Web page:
• pretrial detention has been the main driver of jail growth in America.

  • Every year, hundreds of thousands of people

  • who can't afford bail or secure a loan stay in jail until their case is resolved.

  • This injustice disproportionately affects Americans who are Black and Latino,

  • for whom judges often set higher bail

  • than for white people accused of the same offenses.

  • Unaffordable bail puts even innocent defendants in an impossible position.

  • Some end up pleading guilty to crimes they did not commit.

  • For minor offenses, the prosecution may offer a deal that credits time

  • already spent in jail toward the accused's sentence

  • if they plead guilty.

  • Often, the time they've already spent in jail is the total length of the sentence,

  • and they can go home immediatelybut they leave with a criminal record.

  • Defending their innocence, meanwhile,

  • can mean staying in jail indefinitely awaiting trial

  • and doesn't guarantee an innocent verdict.

  • Bail may not even be necessary in the first place.

  • Washington, D.C. largely abolished cash bail in the 1990s.

  • In 2017, the city released 94% of defendants without holding bail money,

  • and 88% of them returned to all their court dates.

  • The nonprofit organization, The Bail Project,

  • provides free bail assistance to thousands of low-income people every year,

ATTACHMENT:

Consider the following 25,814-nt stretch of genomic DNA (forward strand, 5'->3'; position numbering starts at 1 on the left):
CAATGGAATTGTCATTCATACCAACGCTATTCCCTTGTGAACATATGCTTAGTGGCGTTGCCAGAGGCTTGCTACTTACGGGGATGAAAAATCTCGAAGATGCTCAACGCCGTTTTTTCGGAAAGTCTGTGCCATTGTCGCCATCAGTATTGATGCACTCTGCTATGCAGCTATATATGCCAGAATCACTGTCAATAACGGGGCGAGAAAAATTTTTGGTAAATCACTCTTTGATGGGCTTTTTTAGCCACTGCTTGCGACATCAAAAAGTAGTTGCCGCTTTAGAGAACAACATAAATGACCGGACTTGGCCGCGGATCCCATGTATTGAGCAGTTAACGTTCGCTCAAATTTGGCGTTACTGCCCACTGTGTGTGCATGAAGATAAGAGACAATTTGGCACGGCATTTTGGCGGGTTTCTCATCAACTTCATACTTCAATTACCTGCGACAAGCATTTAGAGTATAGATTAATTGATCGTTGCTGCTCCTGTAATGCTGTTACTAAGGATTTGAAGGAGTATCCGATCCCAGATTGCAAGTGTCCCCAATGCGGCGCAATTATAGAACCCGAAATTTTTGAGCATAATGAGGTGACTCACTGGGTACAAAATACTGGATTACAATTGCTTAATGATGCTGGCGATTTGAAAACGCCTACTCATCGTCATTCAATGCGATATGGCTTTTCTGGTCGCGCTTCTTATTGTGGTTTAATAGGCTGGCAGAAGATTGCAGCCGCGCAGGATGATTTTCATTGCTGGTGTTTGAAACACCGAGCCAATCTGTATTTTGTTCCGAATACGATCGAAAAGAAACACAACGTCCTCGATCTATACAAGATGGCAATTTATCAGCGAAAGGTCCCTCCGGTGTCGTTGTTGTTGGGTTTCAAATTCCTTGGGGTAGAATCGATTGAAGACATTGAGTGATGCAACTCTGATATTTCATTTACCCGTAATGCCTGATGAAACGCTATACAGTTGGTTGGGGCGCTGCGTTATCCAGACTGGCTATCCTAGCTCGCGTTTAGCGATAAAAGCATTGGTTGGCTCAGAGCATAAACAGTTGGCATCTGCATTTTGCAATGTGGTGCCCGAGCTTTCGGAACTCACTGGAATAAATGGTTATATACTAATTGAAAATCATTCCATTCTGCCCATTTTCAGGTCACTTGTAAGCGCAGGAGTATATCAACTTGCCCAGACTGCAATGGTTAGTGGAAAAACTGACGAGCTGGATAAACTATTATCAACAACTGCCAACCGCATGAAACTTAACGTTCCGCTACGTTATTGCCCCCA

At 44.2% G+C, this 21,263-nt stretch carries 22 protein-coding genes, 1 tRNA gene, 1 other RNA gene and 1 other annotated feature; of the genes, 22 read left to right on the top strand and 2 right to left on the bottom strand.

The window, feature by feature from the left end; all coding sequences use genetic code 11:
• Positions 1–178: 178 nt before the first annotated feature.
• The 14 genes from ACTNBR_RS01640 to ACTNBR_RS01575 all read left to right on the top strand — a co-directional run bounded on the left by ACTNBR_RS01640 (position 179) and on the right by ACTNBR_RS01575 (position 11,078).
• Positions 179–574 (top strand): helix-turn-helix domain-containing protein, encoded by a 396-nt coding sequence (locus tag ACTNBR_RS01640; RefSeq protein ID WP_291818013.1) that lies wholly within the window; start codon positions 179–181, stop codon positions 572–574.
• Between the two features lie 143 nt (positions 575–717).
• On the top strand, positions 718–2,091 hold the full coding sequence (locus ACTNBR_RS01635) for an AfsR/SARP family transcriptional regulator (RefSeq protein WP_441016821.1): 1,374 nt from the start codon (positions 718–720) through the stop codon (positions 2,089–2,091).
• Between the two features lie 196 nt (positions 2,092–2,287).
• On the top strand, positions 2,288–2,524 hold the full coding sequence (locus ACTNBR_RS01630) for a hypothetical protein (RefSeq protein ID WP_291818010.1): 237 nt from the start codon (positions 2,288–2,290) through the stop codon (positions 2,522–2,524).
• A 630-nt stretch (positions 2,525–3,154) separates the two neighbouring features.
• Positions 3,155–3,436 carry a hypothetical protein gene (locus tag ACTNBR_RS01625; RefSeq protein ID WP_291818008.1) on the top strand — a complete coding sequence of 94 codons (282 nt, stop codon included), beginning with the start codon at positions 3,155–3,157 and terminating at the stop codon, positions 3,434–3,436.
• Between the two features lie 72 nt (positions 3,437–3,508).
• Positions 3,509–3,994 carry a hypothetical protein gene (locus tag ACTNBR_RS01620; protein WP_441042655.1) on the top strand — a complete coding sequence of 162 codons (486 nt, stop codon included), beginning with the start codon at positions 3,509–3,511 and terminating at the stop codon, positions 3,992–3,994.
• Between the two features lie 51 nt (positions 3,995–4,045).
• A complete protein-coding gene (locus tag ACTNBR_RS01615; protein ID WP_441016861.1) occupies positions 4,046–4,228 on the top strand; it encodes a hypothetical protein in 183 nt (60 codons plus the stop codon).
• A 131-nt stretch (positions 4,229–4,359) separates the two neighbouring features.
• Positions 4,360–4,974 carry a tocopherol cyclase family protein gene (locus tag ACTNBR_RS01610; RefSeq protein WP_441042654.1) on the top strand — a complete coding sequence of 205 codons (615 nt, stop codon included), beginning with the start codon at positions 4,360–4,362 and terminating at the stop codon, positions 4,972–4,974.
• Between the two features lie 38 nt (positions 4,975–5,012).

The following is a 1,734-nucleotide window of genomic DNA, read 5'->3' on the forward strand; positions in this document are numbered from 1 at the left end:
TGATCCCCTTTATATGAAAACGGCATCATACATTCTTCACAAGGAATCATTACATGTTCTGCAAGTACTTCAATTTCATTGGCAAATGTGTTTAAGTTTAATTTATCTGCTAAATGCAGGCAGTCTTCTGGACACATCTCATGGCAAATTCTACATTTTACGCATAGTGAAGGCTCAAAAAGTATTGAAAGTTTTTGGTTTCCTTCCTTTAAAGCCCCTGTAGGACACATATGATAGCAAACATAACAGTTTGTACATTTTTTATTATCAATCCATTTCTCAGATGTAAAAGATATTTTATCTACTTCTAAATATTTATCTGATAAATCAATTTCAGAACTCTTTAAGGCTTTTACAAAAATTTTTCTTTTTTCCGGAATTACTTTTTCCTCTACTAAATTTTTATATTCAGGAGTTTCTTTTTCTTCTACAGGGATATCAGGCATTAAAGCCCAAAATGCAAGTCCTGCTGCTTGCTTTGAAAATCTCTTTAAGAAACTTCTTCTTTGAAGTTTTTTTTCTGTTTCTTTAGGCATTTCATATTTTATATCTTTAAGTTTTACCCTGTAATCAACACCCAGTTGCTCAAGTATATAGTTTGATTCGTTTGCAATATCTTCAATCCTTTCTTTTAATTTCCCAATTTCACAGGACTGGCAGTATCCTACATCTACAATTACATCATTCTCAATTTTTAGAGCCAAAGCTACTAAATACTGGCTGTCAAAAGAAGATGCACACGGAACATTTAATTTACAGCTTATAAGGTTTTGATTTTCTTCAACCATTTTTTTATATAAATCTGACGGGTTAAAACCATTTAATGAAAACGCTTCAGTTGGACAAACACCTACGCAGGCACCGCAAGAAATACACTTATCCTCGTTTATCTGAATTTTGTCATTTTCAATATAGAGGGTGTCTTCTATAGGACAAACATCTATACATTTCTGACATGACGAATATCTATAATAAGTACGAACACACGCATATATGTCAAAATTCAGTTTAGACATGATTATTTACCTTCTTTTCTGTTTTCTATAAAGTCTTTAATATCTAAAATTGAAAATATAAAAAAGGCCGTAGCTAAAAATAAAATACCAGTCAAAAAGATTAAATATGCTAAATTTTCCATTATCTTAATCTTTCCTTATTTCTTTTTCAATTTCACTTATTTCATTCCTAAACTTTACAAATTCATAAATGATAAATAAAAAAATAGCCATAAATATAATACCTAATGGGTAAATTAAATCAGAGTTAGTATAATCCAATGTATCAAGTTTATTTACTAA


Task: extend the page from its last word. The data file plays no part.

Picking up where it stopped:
• removing the financial incentive that bail is designed to create.

  • The result? People come back to 90% of their court dates

  • without having any money on the line,

  • and those who miss their court dates tended to

  • because of circumstances like child care, work conflicts, or medical crises.

  • Studies have also found that holding people in jail before trial,

  • often because they cannot afford cash bail,

  • actually increases the likelihood of rearrests and reoffending.

  • The damage of incarcerating people before their trials

  • extends to entire communities and can harm families for generations.

  • People who are incarcerated can lose their livelihoods, homes,

  • and access to essential services

  • all before they've been convicted of a crime.

  • It's also incredibly expensive:

  • American taxpayers spend nearly $14 billion every year

  • incarcerating people who are legally presumed innocent.

  • This undermines the promise of equal justice under the law,

  • regardless of race or wealth.

  • The issues surrounding cash bail are symptomatic of societal problems,

  • like structural racism and over-reliance on incarceration,

  • that need to be addressed.

  • In the meantime, reformers like The Bail Project

  • are working to help people trapped by cash bail

  • and to create a more just and humane pretrial system for the future.

Since 2000, the annual number of people convicted of crimes in the United States

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    林宜悉 posted on 2020/12/03